My role


A different class of risk-taking?

As TV presenters seems to take ever bigger risks in the desperate search for an audience, the Forum found themselves discussing risk-taking among men. MHF president Ian Banks and parliamentary officer Colin Penning have a thought-provoking take on the issue and are not afraid to risk expressing it.


Banks and PenningFirst, the Australian 'Crocodile Hunter' Steve Irwin. Then British 'motoring journalist' Richard Hammond. Recent accidents among the world's daredevil television presenters have raised some interesting questions about our attitudes to risk.

Clearly risk is part of everyday life. Some people such as fire-fighters, police officers and soldiers take major risks as part of their job. For children learning through making mistakes over matters of risk is part of the process of learning and growing up.

The big difference, of course, is that when soldiers and fire-fighters take risks they are doing it for the greater public good. Moreover, they are professionally-trained for the dangers they will face and theirs is, in intention at least, a tightly-disciplined and organised response to a situation.

Poking crocodiles or driving cars at 300mph can hardly be seen in this way. These risks are being run largely for the adrenalin kick that they give the runners and much of the appeal seems to be in accentuating the risks rather than reducing them.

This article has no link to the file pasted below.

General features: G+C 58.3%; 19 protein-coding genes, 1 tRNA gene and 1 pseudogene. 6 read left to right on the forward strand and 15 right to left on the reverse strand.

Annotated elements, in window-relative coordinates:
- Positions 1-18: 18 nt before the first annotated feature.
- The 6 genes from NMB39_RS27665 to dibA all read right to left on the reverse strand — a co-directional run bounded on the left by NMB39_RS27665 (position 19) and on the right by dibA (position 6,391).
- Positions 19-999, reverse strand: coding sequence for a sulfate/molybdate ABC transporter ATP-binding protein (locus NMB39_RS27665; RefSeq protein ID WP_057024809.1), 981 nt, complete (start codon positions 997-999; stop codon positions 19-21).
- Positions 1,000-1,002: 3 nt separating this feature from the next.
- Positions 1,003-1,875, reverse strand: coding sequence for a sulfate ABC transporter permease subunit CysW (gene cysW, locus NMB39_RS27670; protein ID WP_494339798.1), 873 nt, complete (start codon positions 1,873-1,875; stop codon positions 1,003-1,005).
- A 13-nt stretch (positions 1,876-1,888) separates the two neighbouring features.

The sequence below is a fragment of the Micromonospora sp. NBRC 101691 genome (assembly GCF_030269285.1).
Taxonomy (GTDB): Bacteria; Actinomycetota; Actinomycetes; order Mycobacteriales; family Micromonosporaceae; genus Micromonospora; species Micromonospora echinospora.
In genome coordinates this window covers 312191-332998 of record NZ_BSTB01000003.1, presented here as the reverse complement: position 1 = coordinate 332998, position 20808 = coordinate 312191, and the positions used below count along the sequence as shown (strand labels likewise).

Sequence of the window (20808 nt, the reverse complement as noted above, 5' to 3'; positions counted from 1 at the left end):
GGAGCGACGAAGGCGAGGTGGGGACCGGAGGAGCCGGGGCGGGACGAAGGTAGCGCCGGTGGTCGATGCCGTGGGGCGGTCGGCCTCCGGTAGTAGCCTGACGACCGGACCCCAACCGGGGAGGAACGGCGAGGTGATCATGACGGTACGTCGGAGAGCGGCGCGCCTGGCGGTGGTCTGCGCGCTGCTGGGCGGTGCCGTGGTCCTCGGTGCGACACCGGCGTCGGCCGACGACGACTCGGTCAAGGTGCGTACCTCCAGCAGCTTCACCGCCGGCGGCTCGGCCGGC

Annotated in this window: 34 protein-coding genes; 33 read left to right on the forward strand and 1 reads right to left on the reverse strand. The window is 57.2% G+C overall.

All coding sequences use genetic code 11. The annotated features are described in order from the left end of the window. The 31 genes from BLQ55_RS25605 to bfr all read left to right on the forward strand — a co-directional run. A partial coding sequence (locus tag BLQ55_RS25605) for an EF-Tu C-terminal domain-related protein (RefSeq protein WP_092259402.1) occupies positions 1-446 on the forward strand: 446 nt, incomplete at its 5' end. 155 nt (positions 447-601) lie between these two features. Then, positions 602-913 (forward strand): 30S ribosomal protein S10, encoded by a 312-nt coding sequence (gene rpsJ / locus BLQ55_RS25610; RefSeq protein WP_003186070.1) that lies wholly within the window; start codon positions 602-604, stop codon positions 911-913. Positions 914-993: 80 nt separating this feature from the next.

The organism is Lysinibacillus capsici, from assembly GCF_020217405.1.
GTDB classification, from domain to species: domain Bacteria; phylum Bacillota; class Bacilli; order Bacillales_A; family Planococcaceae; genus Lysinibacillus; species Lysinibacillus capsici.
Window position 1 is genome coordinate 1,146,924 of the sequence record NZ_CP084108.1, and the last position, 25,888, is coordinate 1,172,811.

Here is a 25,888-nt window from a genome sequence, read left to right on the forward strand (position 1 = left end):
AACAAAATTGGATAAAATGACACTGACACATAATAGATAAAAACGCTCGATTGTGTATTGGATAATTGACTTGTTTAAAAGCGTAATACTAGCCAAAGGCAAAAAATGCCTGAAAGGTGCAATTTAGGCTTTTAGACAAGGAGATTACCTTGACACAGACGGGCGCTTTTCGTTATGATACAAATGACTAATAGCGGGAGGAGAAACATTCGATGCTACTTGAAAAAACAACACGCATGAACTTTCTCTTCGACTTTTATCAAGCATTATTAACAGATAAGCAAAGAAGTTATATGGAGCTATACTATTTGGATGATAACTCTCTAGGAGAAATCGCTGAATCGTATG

So why is such behaviour is seen as heroic? Why do some people even seem to regard these individuals as 'role-models? Hammond's accident was still the 'most-read' news story on the BBC's website days after it had happened. Higher than the final conference speech of British prime minister Tony Blair. Far, far higher than anything on genocide in Darfur. (Now there are some people running real risks). In Australia, some people even suggested a state funeral for Irwin!

A state funeral for a man who decided the buzz from bullying fish was worth the risk of leaving his two children fatherless? That was Irwin's choice and nobody would want to deny him the right to make it but in what sense was it heroic? Why are the selfish risks of Irwin and Hammond seen as so very different from the selfish risks of those of us who drink or smoke? There's more to it surely than simply our obsession with celebrity.

From time to time, the British Medical Association debate the question: should we treat 'self inflicted injuries'? Some medics argue that smoking, obesity and alcoholism are 'self inflicted injuries' and that limited NHS resources should not be spent on treating them.

In the debate, sports injuries, however, are somehow seen as different and honourable. But why? They are every bit as 'self-inflicted'. Indeed, such is the powerfully addictive nature of alcohol, nicotine and drugs that you could argue that these risk-takers have far less choice in their dangerous behaviour that those who choose to climb mountains or race cars.

Everyone is looking for a little excitement in their lives. Some simply have broader horizons than others. But are those horizons limited by imagination or by income? Perhaps we truly admire the men who run the risks we'd like to run — like wrestling crocodiles — but haven't the nerve to do so. Maybe such men help our confidence as a species and allow us to kid ourselves that we are masters of our universe.

Or is it simply that the poor tend to be the smokers, the rich the mountaineers?

Page created on October 2nd, 2006

Page updated on December 1st, 2009